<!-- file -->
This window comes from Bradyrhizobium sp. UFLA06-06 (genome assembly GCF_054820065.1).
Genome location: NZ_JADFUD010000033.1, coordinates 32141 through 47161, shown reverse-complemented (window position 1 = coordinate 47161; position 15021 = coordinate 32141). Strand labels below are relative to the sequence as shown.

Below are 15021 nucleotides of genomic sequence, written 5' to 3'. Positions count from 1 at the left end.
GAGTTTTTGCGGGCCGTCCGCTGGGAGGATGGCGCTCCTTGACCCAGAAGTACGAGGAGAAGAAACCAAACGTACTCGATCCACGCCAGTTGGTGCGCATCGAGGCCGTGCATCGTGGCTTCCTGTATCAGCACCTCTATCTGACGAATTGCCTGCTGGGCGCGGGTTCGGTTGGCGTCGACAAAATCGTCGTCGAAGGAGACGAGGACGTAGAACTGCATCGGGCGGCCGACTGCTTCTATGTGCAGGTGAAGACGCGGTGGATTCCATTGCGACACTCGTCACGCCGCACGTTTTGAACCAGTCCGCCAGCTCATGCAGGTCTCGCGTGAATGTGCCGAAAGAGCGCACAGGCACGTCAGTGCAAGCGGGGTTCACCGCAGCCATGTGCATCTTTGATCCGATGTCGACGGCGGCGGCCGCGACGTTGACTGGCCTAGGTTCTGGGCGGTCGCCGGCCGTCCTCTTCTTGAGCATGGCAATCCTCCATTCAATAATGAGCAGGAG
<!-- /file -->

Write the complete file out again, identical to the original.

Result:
This window comes from Bradyrhizobium sp. UFLA06-06 (genome assembly GCF_054820065.1).
Genome location: NZ_JADFUD010000033.1, coordinates 32141 through 47161, shown reverse-complemented (window position 1 = coordinate 47161; position 15021 = coordinate 32141). Strand labels below are relative to the sequence as shown.

Below are 15021 nucleotides of genomic sequence, written 5' to 3'. Positions count from 1 at the left end.
GAGTTTTTGCGGGCCGTCCGCTGGGAGGATGGCGCTCCTTGACCCAGAAGTACGAGGAGAAGAAACCAAACGTACTCGATCCACGCCAGTTGGTGCGCATCGAGGCCGTGCATCGTGGCTTCCTGTATCAGCACCTCTATCTGACGAATTGCCTGCTGGGCGCGGGTTCGGTTGGCGTCGACAAAATCGTCGTCGAAGGAGACGAGGACGTAGAACTGCATCGGGCGGCCGACTGCTTCTATGTGCAGGTGAAGACGCGGTGGATTCCATTGCGACACTCGTCACGCCGCACGTTTTGAACCAGTCCGCCAGCTCATGCAGGTCTCGCGTGAATGTGCCGAAAGAGCGCACAGGCACGTCAGTGCAAGCGGGGTTCACCGCAGCCATGTGCATCTTTGATCCGATGTCGACGGCGGCGGCCGCGACGTTGACTGGCCTAGGTTCTGGGCGGTCGCCGGCCGTCCTCTTCTTGAGCATGGCAATCCTCCATTCAATAATGAGCAGGAG